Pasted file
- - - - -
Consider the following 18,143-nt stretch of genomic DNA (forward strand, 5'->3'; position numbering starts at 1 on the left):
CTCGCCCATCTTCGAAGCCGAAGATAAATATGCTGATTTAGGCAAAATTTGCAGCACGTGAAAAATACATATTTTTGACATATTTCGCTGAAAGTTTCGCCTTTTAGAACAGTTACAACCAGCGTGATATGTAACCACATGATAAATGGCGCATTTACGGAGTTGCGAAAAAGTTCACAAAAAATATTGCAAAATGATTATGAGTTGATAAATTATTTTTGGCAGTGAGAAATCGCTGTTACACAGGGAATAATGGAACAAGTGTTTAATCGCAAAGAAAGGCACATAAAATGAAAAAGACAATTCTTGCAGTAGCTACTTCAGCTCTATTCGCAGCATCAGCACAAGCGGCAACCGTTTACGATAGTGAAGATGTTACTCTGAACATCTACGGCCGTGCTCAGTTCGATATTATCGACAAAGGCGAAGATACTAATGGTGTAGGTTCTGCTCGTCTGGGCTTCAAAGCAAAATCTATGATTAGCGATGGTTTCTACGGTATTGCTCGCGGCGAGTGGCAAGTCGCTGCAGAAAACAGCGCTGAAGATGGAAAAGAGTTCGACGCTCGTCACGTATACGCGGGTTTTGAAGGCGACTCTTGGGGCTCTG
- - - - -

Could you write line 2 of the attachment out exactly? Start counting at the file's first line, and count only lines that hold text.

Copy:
CTCGCCCATCTTCGAAGCCGAAGATAAATATGCTGATTTAGGCAAAATTTGCAGCACGTGAAAAATACATATTTTTGACATATTTCGCTGAAAGTTTCGCCTTTTAGAACAGTTACAACCAGCGTGATATGTAACCACATGATAAATGGCGCATTTACGGAGTTGCGAAAAAGTTCACAAAAAATATTGCAAAATGATTATGAGTTGATAAATTATTTTTGGCAGTGAGAAATCGCTGTTACACAGGGAATAATGGAACAAGTGTTTAATCGCAAAGAAAGGCACATAAAATGAAAAAGACAATTCTTGCAGTAGCTACTTCAGCTCTATTCGCAGCATCAGCACAAGCGGCAACCGTTTACGATAGTGAAGATGTTACTCTGAACATCTACGGCCGTGCTCAGTTCGATATTATCGACAAAGGCGAAGATACTAATGGTGTAGGTTCTGCTCGTCTGGGCTTCAAAGCAAAATCTATGATTAGCGATGGTTTCTACGGTATTGCTCGCGGCGAGTGGCAAGTCGCTGCAGAAAACAGCGCTGAAGATGGAAAAGAGTTCGACGCTCGTCACGTATACGCGGGTTTTGAAGGCGACTCTTGGGGCTCTG